Meridian GPS vs Garmin Etrex

Comparison of GPS receivers is a very difficult task. Specification shown by manufacturers reflects performance at some ideal not specified conditions. Often customers are screwed up by advertising campaign and some "reviews" of one selected receiver. On this page I show some results on real experiments with two different receivers taken at the SAME conditions.

The GPSRs

Table 1 shows basic technical specification of the receivers under study: Magellan Meridian GPS (Merigreen) (mapping receiver) and Garmin Etrex (non mapping receiver).

Parameter Magellan Meridian GPS (Merigreen) Garmin Etrex
Number of satellites
12
12
WAAS enabled
yes
no
Antenna
Helix
Patch
Interface
serial
serial
Periodicity of NMEA
1 sec
2 sec

. Both receivers were set to 4800 8N1 NMEA output (Garmin Etrix has only this setting).

Experimental

3 types of test were performed:

1) position is fixed, relatively weak signal (indoor)
2) position is fixed, relatively strong signal (outdoor, clear view to the South)
3) road test in urban area (bridges, overpasses, 4-20 store buildings), receivers were placed at the center of passenger seat.

In all tests receivers were put close to each other, so the conditions could be considered as the same. Receivers were connected to 2 USB ports of Laptop PC computer with RS232-USB converters. Raw logs of NMEA messages were recorded SIMULTANIOUSLY for both receivers and then analyzed with specially designed software. $GPGGA messages were used for analysis. Format of the $GPGGA message:

$GPGGA,hhmmss.ss,llll.ll,a,yyyyy.yy,a,x,xx,x.x,x.x,M,x.x,M,x.x,xxxx*hh

1    = UTC of Position
2    = Latitude
3    = N or S
4    = Longitude
5    = E or W
6    = GPS quality indicator (0=invalid; 1=GPS fix; 2=Diff. GPS fix)
7    = Number of satellites in use [not those in view]
8    = Horizontal dilution of position
9    = Antenna altitude above/below mean sea level (geoid)
10   = Meters  (Antenna height unit)
11   = Geoidal separation (Diff. between WGS-84 earth ellipsoid and
       mean sea level.  -=geoid is below WGS-84 ellipsoid)
12   = Meters  (Units of geoidal separation)
13   = Age in seconds since last update from diff. reference station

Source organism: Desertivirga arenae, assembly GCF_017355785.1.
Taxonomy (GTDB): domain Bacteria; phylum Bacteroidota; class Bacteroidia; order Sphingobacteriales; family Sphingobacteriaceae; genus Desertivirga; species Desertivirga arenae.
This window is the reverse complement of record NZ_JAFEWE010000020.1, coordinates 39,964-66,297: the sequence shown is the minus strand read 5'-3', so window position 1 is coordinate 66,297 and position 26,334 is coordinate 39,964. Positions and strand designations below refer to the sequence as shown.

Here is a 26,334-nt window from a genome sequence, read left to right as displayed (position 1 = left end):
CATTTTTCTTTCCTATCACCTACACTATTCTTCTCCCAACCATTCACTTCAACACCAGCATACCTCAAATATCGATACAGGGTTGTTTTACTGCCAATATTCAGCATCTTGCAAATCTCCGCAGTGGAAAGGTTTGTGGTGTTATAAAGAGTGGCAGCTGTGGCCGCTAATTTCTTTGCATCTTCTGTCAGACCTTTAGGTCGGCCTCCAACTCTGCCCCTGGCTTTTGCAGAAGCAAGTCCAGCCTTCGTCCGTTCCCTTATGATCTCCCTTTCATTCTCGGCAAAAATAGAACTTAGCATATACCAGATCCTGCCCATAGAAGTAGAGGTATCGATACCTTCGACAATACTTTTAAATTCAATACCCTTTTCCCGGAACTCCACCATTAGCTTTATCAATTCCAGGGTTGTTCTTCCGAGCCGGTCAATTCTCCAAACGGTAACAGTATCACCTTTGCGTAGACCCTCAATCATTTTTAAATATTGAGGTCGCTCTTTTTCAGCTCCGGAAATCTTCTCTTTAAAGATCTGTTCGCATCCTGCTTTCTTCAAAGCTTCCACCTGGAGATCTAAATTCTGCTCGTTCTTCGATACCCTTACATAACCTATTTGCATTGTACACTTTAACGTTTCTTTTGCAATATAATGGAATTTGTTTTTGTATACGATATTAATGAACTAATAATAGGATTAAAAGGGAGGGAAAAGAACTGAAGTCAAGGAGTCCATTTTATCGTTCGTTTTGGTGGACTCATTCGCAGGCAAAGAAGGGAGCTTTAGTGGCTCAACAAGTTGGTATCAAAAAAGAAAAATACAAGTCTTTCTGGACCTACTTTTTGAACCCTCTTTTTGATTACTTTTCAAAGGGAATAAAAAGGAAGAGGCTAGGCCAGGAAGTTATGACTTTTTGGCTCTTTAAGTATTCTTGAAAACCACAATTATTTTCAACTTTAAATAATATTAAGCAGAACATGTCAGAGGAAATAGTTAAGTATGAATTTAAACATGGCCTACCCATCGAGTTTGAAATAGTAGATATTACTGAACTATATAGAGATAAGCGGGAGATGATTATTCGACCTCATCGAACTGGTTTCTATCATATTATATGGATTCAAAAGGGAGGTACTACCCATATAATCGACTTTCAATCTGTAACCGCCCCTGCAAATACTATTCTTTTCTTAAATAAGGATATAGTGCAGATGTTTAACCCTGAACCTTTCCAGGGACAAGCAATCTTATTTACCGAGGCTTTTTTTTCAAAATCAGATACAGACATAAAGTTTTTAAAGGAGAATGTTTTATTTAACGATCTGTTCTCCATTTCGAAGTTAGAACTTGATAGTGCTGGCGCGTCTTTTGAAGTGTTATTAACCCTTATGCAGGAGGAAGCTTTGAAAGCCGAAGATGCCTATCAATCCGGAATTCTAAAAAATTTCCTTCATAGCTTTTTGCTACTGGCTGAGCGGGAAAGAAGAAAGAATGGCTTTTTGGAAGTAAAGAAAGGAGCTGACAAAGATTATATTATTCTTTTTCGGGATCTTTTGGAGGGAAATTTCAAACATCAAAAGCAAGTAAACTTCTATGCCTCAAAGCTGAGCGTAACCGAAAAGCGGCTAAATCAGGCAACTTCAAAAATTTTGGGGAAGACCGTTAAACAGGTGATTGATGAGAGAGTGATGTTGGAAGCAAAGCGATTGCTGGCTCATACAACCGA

14   = Diff. reference station ID#
15   = Checksum

In the experiment I used the following parameters: a) time 2) latitude 3 )longitude 4) GPS quality (0-invalid, 1-valid, 2- waas corrected 5) number of satellites in use. 11,12,13,14 are always blank for Magellan GPS.

Magellan Meridian GPS receiver sometimes generates the same messages with the same time fix (5-6 messages every 60-120 sec while some idle processes). These messages were eliminated from consideration. Messages with GPS quality=0 (invalid fixes) were eliminated (generated by Garmin Etrex, Magellan Meridian GPS does not produce $GPGGA messages with quality=0). Messages with number of satellites =0 were eliminated (Garmin Etrex, Magellan Meridian GPS never produces such messages). Both receivers do not generate messages with valid fixes if number of satellites <3.

Weak signal test

For deviation measurements WGS84 Lat/Long data were reprojected to UTM metric scale, the deviation was calculated as sqrt((X-Xm)^2+(Y-Ym)^2), where X and Y are UTM coordinates (in meters) and Xm and Ym are the mean values of coordinates.

Fig 1 shows deviation versus time together with number of satellites in use (red color is for Garnin Etrex and blue color is for Magellan Meridian GPS). Both receivers showed not WAAS corrected data in this test (Garmin Etrex does not have WAAS support).

Fig. 1 Deviation of coordinate versus time and number of satellites in use. Red line and circles are for Garmin Etrex and blue line and circles are for Meridian GPS.

Deviation of coordinate is about the same for both receivers, time to get the first fix is slightly shorter for Garmin Etrex (~40 sec and ~1:45, respectively). Fig. 2 shows the same data on XY plot.

Fig 2. XY plot of deviation for Garmin Etrex (left image) and Magellan Meridian GPS (right image)